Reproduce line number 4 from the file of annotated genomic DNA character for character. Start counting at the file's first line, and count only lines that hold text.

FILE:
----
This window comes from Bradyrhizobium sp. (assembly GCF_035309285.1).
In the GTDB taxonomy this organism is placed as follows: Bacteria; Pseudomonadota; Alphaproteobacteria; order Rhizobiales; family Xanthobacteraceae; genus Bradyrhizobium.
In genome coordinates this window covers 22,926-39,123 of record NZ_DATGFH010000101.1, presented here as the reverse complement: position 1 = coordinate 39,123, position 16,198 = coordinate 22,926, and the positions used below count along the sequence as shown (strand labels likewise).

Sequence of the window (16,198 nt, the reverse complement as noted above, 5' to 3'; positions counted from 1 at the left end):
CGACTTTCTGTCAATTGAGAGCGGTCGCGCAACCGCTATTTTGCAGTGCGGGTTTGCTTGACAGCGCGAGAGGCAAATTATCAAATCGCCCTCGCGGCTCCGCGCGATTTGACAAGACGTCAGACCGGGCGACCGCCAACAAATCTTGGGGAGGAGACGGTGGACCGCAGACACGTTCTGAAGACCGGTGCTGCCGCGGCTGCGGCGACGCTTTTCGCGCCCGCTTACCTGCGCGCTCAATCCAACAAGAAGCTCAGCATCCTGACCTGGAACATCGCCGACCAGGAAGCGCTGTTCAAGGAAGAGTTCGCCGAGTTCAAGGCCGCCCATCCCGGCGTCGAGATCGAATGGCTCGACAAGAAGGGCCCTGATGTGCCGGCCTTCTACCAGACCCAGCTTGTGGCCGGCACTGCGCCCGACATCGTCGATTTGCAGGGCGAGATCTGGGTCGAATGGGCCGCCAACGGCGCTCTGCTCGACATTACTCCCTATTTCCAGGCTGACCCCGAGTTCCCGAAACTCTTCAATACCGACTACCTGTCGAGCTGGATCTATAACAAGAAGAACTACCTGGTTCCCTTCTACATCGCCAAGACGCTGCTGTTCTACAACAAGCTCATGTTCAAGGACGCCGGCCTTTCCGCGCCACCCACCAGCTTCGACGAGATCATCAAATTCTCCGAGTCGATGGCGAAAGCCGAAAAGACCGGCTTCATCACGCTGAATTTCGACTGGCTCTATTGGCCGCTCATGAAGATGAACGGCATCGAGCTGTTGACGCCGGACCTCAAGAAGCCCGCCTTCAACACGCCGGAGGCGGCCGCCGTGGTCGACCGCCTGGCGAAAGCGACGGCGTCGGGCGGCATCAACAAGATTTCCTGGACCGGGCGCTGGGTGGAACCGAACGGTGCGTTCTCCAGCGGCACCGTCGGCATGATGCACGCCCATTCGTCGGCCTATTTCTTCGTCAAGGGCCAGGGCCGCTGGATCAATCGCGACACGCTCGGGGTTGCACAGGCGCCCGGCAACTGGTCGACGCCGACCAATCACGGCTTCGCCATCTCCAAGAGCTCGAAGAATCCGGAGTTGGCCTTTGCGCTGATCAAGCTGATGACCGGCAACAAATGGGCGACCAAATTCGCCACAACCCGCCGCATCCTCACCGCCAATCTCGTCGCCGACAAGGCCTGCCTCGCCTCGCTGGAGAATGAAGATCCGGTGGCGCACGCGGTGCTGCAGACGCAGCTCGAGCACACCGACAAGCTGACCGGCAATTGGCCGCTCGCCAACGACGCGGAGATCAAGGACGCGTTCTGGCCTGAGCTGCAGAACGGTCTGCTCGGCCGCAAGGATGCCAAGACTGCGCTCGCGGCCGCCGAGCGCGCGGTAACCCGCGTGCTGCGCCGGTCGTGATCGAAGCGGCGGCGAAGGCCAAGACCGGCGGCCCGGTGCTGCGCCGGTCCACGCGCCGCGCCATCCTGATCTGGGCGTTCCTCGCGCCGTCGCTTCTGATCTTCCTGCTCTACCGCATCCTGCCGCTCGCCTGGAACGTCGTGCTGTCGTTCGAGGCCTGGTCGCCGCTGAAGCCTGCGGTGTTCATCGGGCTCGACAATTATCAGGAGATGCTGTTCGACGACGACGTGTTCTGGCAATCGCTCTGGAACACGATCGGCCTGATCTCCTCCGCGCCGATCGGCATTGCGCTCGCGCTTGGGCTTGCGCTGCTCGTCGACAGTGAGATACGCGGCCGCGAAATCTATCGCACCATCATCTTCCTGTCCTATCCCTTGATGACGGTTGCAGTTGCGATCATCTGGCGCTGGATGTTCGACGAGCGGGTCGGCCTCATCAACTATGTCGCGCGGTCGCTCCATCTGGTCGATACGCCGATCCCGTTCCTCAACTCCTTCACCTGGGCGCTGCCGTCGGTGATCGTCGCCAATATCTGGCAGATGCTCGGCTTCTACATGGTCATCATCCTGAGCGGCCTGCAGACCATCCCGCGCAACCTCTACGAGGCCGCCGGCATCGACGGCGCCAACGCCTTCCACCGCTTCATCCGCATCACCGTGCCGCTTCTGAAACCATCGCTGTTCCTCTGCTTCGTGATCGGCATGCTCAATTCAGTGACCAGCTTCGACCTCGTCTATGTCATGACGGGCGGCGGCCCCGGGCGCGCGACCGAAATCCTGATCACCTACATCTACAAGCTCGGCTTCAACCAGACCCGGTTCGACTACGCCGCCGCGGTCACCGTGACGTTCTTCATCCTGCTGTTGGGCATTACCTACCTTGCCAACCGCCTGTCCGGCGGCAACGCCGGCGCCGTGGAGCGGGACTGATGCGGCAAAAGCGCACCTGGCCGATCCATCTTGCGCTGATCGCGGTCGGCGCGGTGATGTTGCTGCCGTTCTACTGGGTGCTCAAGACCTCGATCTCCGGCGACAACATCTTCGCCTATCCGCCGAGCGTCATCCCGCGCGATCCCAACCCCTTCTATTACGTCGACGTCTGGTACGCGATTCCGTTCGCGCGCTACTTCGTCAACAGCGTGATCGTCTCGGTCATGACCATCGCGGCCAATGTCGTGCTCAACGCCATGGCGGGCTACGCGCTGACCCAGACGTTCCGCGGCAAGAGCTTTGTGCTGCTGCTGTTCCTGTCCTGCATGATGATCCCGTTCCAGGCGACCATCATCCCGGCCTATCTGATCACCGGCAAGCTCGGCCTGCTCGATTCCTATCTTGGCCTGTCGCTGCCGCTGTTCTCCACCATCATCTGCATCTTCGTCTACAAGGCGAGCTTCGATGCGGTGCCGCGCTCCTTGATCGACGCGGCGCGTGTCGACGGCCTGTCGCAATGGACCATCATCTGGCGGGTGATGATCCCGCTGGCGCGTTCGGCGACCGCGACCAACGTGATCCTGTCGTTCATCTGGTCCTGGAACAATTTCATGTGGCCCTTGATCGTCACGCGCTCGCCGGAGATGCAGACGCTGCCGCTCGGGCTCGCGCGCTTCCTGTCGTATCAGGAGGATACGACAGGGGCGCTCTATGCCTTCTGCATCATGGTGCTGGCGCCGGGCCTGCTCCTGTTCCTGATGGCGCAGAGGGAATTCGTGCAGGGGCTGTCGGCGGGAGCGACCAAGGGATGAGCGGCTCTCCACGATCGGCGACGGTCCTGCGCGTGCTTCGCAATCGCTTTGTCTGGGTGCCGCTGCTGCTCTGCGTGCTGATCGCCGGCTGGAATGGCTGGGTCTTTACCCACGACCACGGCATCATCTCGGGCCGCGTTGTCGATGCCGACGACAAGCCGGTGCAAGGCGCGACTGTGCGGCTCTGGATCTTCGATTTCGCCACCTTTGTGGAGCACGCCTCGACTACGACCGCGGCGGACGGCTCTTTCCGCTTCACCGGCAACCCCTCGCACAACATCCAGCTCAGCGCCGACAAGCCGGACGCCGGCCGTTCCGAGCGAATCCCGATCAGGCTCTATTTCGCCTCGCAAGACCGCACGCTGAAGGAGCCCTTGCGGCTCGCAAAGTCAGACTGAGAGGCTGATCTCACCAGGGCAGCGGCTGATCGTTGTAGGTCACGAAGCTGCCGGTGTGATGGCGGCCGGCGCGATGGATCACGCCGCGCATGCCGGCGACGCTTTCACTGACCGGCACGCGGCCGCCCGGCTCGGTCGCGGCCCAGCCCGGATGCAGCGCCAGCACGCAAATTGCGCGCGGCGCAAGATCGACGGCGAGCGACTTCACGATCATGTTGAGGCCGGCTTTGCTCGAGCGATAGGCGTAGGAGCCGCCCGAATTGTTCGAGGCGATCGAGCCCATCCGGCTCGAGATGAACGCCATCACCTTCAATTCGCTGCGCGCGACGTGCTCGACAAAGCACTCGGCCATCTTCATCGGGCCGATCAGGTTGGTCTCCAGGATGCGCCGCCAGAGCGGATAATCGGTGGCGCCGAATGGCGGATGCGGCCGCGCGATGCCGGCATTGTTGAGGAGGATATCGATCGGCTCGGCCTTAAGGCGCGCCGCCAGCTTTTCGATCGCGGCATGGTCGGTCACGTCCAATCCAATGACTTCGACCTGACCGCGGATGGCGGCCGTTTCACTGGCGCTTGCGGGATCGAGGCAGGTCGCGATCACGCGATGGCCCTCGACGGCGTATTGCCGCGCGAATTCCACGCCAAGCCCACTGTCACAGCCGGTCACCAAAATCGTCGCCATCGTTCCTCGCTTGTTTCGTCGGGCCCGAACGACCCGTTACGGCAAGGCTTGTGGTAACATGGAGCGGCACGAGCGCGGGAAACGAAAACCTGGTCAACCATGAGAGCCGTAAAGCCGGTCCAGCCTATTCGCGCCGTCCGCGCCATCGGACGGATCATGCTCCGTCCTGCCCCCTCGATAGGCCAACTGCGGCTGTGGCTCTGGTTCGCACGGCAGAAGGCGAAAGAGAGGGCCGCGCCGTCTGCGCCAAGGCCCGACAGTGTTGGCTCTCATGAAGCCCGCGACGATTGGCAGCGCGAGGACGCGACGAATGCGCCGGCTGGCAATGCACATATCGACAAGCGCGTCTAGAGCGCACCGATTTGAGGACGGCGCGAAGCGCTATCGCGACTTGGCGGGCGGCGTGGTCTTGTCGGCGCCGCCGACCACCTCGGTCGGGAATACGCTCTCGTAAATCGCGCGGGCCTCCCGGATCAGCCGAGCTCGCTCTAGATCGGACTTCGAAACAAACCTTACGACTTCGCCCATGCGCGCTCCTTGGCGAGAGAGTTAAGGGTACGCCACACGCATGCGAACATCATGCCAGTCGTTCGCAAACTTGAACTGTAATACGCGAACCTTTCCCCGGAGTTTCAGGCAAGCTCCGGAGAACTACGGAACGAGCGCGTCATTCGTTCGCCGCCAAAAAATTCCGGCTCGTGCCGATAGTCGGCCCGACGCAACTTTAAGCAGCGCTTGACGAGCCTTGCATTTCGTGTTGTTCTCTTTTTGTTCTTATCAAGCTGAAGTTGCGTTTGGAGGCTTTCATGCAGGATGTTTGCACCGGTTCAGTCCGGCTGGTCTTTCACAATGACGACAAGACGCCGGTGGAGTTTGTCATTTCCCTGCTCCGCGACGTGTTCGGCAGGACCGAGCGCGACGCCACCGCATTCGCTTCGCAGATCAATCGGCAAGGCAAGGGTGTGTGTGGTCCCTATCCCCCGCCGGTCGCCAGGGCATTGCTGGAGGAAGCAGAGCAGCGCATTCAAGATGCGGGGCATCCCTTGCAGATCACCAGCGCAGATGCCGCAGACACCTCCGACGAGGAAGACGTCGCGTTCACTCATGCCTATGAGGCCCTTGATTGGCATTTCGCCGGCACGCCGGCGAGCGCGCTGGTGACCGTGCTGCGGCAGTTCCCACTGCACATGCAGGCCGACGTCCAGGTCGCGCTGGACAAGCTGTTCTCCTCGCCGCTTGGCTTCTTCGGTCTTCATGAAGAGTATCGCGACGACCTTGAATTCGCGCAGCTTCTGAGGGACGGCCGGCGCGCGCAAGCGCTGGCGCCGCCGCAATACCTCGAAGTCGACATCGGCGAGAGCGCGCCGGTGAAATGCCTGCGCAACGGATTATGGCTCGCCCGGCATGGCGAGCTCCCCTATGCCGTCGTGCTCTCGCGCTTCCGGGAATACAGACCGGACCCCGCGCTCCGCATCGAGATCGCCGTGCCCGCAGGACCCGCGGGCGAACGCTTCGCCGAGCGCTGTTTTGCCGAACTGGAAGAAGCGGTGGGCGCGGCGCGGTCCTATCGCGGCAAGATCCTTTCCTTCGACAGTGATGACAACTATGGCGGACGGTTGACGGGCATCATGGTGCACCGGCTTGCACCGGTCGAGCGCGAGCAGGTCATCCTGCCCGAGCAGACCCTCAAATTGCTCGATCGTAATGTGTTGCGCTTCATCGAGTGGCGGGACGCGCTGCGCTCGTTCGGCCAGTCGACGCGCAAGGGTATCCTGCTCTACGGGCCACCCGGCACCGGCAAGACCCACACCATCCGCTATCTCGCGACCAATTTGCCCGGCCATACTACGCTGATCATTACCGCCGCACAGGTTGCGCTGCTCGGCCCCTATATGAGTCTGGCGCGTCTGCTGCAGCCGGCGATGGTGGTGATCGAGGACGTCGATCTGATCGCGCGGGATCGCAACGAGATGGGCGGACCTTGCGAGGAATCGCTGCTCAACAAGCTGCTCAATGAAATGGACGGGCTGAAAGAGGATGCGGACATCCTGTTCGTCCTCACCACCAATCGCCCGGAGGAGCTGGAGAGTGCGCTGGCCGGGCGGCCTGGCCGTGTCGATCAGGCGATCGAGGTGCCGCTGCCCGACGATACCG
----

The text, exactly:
Sequence of the window (16,198 nt, the reverse complement as noted above, 5' to 3'; positions counted from 1 at the left end):